The white rhino (Ceratotherium simum)used to have a range discontinuous and across a smaller area than the black rhino, because this species lives in grasslands and savannah woodlands. The white rhino is also called square-lipped rhino, because of the shape of its mouthpiece adapted to its grazing habitat.
Two subspecies are recognised: the northern white rhino (C. s. cottoni), which survives in north-eastern Democratic Republic of Congo; and the southern white rhino (C. s. simum), which used to range across much of southern
. The SADC Rhino Conservation Programme targets only the southern sub-species.
In 1895 only 20 animals of the southern white rhino were left as a result of intensive hunting and the reclamation of land for agriculture. This small population was in the Umfolozi area in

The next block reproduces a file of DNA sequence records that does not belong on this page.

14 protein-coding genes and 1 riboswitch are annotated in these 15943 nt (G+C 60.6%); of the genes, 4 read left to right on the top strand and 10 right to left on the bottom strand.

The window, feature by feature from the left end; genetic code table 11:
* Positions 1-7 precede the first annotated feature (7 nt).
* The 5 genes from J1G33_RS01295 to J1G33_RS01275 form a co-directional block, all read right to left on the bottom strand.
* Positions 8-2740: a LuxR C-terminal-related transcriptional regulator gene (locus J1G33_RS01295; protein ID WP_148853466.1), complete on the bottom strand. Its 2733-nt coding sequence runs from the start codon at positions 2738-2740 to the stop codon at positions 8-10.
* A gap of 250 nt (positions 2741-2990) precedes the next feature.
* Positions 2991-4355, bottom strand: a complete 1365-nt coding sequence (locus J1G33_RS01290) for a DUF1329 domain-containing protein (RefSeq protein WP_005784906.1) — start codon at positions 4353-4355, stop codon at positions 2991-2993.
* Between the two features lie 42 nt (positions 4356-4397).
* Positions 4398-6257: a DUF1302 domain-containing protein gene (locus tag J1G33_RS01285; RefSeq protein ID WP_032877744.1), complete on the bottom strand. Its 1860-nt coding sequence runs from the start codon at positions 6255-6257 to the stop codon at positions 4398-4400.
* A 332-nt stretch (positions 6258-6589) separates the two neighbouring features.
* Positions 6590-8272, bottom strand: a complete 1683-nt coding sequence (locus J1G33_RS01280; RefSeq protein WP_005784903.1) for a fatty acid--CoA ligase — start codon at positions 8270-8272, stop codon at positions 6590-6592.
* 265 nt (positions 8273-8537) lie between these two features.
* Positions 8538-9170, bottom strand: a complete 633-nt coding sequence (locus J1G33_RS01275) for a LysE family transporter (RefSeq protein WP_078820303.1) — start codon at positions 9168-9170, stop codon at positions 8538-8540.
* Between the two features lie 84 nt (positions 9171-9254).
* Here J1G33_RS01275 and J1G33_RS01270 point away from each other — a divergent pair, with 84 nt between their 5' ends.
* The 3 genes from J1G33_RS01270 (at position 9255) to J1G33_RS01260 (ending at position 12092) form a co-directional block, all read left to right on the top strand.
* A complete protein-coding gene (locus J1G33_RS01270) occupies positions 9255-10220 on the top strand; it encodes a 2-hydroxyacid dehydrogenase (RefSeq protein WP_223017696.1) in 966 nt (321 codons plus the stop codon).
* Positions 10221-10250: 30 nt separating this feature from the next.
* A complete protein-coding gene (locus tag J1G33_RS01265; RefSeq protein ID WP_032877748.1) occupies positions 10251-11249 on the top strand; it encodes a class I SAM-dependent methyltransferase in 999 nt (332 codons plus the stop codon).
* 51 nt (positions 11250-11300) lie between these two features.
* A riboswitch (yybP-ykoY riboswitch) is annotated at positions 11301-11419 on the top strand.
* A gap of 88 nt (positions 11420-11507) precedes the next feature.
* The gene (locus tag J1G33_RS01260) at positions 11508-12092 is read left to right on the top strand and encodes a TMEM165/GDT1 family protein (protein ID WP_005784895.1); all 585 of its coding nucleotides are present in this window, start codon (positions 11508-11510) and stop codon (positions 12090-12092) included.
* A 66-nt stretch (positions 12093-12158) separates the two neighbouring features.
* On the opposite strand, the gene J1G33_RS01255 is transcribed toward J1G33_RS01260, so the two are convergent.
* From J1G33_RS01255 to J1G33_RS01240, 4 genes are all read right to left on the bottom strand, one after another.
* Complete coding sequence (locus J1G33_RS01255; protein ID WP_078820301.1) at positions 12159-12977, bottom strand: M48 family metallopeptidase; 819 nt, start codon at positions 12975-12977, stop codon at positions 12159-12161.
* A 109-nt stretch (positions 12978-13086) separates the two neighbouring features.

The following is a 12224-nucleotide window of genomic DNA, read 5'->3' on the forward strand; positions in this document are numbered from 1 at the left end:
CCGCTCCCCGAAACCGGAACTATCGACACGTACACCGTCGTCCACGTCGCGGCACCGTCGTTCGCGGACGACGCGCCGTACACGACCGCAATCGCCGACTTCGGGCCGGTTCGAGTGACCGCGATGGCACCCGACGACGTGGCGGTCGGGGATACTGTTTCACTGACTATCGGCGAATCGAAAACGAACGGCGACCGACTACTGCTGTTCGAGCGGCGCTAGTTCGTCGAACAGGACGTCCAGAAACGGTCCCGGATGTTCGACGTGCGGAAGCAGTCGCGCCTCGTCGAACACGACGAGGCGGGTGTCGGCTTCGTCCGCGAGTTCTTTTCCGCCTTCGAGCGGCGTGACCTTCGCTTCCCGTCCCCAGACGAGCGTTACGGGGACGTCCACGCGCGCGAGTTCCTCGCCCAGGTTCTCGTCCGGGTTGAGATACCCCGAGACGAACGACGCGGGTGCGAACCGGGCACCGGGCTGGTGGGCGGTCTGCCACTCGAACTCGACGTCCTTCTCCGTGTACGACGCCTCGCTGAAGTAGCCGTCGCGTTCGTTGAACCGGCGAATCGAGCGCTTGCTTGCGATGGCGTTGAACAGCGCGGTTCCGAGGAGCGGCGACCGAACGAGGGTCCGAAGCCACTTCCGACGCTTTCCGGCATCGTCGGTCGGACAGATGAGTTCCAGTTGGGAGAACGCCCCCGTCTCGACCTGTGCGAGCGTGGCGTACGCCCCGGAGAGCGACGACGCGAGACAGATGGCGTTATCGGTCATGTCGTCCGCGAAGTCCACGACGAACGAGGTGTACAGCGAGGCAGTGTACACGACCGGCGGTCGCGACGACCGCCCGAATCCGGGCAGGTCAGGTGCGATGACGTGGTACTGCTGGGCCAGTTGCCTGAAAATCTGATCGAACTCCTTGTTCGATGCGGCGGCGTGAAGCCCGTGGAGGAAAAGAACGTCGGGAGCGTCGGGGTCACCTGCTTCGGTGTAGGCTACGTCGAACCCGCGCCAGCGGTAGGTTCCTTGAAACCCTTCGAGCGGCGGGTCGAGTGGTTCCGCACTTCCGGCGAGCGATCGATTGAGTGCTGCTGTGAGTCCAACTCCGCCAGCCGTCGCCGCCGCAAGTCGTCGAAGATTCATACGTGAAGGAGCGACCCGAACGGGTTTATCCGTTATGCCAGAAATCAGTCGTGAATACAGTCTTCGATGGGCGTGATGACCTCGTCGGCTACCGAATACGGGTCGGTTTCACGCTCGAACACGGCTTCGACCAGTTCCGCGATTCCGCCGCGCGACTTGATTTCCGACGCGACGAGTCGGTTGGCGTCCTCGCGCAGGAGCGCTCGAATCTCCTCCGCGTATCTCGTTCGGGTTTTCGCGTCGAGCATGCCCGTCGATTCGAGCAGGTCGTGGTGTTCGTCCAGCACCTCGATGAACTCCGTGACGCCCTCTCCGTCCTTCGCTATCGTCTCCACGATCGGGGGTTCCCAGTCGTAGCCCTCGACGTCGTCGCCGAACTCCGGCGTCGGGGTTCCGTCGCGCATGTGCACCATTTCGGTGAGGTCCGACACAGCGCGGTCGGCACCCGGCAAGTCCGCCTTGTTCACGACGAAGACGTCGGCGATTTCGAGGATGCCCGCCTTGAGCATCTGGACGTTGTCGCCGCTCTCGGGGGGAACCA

Since then, due to intensive management and protection and the development of techniques for successful translocation of rhino to set up additional populations, numbers have climbed back to over 10,000 (over 11,000 including all the southern white rhino in captivity) as a result of one of the few conservation success stories. Populations were gradually re-established through translocation in other sites in South Africa and hence in other countries.the
and in the Gulf, but is also linked to a complex set of factors among which poverty in
plays a major role.
94% of the present wild population lives in
. Smaller populations also exist in
. Reintroductions in
failed. SADC range states account for 98% of the present population of the southern sub-species (the populations in
are out of range).